So you want to start your own Fediverse server? This guide will walk you through it step-by-step, including the concrete details.

Preface

This will take you 2–4 hours and cost you at least $15/mo. You can collect donations using PayPal or Patreon to help you cover the cost.

Technical experience is needed. If you don't have the experience, you should read Run Your Own Social instead and find someone with technical experience to read this article. You'll need someone able to use a terminal.

This article covers the doing. Shoot first and ask questions later.

You'll need to use a terminal to run commands on the server

About me

I created spinster.xyz with MK Fain. It gained over 7000 users in its first month, and sustained attacks from the outside due to its controversial nature. User activity crashed the server and I had to scale it. This article will incorporate what I've learned.

Spinster stats from fediverse.network at time of writing

Mastodon vs Pleroma vs Gab

  • Mastodon is the most feature-rich option. I highly recommend it as the main choice.
  • Pleroma is significantly more efficient than Mastodon. It's geared towards advanced users.
  • There are also some Mastodon forks, such as glitch-soc, Gab Social, and Spinster. They have different goals and limited development resources.

For this guide, we'll be using Mastodon. Please don't overthink this. Running my own fork has taught me it's not for the faint of heart. Pleroma is great if your users are advanced, but this guide is intended for servers geared towards the average person.

Step 1: Domain name

Choose a domain name for your server. Ideally, choose something that's 2 syllables or less and resonates with your users.

I recommend using NameCheap to buy the domain name. You can search for available names there.

When naming Spinster, we tried a few different things.

  1. I created word clouds with data from Wikipedia and Reddit.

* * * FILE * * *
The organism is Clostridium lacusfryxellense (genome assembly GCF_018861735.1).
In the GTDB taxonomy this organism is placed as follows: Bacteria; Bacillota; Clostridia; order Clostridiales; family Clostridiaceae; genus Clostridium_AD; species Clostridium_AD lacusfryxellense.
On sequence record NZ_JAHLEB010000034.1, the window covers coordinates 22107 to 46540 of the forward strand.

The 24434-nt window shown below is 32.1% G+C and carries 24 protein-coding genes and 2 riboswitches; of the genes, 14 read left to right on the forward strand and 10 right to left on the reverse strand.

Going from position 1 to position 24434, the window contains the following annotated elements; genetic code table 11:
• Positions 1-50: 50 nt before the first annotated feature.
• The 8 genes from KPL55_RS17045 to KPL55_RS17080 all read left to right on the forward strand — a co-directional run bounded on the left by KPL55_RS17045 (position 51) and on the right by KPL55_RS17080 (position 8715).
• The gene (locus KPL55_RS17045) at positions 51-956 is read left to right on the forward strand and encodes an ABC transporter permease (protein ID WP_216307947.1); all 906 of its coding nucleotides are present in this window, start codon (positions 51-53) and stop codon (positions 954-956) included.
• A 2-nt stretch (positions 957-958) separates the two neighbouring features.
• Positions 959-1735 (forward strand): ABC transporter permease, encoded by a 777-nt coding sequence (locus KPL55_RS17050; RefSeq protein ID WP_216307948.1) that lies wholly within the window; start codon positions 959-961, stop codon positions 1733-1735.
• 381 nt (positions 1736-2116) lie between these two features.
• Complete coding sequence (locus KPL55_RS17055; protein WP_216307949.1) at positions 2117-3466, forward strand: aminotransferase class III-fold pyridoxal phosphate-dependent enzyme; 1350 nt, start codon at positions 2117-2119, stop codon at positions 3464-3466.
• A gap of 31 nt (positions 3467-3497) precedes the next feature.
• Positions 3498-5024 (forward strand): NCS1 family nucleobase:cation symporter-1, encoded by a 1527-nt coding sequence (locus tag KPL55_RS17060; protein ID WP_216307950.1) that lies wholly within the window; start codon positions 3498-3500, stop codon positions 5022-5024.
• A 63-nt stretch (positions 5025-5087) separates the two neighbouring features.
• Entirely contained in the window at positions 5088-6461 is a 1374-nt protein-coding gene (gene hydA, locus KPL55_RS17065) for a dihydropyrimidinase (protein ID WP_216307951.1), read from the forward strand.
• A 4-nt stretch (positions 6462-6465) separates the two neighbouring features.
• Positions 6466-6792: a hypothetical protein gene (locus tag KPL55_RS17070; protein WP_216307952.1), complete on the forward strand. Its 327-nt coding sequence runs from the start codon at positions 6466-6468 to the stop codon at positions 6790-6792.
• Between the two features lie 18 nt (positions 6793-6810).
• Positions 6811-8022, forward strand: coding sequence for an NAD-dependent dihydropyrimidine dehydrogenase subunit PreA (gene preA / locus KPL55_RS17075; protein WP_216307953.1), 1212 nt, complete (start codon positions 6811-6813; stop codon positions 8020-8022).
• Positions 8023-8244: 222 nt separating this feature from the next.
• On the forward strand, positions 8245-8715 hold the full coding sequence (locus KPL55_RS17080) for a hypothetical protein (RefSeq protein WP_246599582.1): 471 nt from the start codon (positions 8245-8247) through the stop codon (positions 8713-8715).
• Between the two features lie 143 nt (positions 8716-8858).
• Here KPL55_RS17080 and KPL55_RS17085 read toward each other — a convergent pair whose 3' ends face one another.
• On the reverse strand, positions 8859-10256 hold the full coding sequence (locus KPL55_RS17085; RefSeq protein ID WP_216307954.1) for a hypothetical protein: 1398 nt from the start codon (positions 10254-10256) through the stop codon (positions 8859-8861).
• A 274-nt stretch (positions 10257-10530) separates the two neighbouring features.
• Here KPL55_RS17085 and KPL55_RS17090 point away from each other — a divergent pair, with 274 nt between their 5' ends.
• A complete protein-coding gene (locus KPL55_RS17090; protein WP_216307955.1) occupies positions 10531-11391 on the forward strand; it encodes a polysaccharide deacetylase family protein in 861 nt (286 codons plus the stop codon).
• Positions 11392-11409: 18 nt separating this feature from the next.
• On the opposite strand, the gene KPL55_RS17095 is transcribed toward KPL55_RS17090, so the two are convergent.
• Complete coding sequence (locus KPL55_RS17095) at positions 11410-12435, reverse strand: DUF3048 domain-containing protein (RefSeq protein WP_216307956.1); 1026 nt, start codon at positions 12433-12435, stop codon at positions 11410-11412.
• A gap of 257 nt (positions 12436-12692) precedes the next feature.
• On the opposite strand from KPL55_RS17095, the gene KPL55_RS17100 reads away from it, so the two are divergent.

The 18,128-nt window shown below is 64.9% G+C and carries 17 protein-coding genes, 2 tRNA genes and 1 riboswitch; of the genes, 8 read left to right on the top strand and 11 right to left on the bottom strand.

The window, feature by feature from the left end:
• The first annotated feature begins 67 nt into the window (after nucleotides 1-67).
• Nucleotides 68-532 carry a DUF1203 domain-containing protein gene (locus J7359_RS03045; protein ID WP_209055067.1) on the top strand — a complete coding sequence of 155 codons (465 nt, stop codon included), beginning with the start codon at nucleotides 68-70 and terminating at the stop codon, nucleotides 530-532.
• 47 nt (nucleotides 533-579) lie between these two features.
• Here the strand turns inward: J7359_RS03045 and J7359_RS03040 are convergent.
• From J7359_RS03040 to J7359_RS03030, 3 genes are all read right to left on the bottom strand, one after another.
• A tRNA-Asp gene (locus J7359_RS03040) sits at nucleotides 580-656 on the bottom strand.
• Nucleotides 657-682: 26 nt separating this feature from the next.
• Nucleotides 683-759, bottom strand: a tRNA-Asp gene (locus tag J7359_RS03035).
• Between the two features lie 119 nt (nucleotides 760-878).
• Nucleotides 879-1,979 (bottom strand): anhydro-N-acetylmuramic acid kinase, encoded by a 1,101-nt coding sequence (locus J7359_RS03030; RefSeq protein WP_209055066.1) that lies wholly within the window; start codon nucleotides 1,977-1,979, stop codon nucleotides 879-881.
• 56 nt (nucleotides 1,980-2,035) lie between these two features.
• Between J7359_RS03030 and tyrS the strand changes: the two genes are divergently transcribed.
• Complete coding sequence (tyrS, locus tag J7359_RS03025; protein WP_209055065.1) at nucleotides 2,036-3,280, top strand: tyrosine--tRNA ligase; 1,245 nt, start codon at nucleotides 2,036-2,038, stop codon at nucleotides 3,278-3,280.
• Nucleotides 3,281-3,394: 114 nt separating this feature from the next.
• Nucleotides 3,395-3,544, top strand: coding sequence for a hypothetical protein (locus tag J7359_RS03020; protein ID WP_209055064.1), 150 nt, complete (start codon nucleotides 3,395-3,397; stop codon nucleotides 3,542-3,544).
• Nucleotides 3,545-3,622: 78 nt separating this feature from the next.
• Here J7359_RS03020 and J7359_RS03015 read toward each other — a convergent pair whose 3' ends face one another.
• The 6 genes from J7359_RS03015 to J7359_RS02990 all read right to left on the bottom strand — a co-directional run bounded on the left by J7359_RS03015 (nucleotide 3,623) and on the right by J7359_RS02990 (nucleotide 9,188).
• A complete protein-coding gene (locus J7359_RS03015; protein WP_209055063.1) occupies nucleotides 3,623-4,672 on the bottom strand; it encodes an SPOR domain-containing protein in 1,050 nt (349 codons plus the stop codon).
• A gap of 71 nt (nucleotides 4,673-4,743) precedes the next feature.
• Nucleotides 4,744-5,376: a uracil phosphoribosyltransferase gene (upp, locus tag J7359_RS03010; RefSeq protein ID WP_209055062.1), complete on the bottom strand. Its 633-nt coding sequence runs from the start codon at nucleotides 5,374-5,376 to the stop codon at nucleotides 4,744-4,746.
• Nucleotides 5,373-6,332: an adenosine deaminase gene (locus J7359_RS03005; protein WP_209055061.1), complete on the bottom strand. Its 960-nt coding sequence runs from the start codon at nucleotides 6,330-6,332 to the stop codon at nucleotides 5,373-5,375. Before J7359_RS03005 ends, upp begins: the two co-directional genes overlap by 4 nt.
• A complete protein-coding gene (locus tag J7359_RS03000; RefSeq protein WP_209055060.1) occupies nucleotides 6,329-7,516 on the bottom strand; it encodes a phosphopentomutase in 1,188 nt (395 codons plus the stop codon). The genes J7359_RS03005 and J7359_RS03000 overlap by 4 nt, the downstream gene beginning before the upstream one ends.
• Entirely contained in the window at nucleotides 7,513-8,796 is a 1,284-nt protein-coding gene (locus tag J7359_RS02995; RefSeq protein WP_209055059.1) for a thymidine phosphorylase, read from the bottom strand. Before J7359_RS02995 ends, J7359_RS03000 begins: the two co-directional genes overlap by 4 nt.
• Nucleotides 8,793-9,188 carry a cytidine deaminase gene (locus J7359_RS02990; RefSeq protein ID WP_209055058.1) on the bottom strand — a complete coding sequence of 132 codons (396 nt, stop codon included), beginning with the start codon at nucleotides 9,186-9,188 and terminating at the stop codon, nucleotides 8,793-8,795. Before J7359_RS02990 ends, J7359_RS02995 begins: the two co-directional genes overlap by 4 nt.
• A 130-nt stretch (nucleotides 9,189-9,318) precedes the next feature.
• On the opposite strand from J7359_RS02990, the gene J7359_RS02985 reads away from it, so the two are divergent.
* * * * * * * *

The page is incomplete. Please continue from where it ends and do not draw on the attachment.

2. We used Namelix to generate business names using artificial intelligence.
Word cloud generated from Wikipedia's List of Feminist Literature.

These activities got us thinking, but ultimately didn't lead us to the answer.

While scanning our bookshelf I saw The Spinster and Her Enemies by Sheila Jeffreys. It occurred to me that "Spinster" sounds like "Twitter," and that it could be used in a positive way like Jeffreys intended.

When I pitched the name Spinster, it was met with hesitation.

Conversation with MK about the name "Spinster"

Go with your gut. Spend time on this, but once you have a name you like don't second-guess yourself or you'll stall.

Once you have a name idea, start searching on NameCheap. .com is the best option, but in my opinion .xyz is just as good and it's usually cheap too. spinster.xyz cost us $1, so you should not feel pressure to spend a lot of money.

Step 1.1: Use Cloudflare

Cloudflare is a free service that will protect your site against DDoS attacks. It works by sitting between your domain name and server, absorbing malicious traffic.

How Cloudflare works

Once you've purchased your domain name on NameCheap, create an account on Cloudflare and follow the instructions. You will need to go back to Namecheap and configure your DNS to point to Cloudflare.

Adding a domain name on Cloudflare

On NameCheap, go into your domain settings and change the "Nameservers" dropdown to "Custom DNS," then enter the names provided by Cloudflare. More detailed instructions are here (although Cloudflare screenshots are outdated).

Configuring NameCheap to use Cloudflare nameservers

From now on, your domain will be configured through Cloudflare. You'll log into Cloudflare, not NameCheap, to manage subdomains and DNS records.

One last thing while you are here, go under the SSL/TLS tab and set encryption mode to Full. This will be needed later to prevent infinite redirects.

Cloudflare SSL mode

Step 1.2: Set up email

You will need an email provider to send confirmation emails, "I forgot my password" emails, and other notification emails to your users.

To do this, create an account with Postmark and follow the instructions to set it up with your domain name. You will need to:

  • Create a server.
  • Add a domain.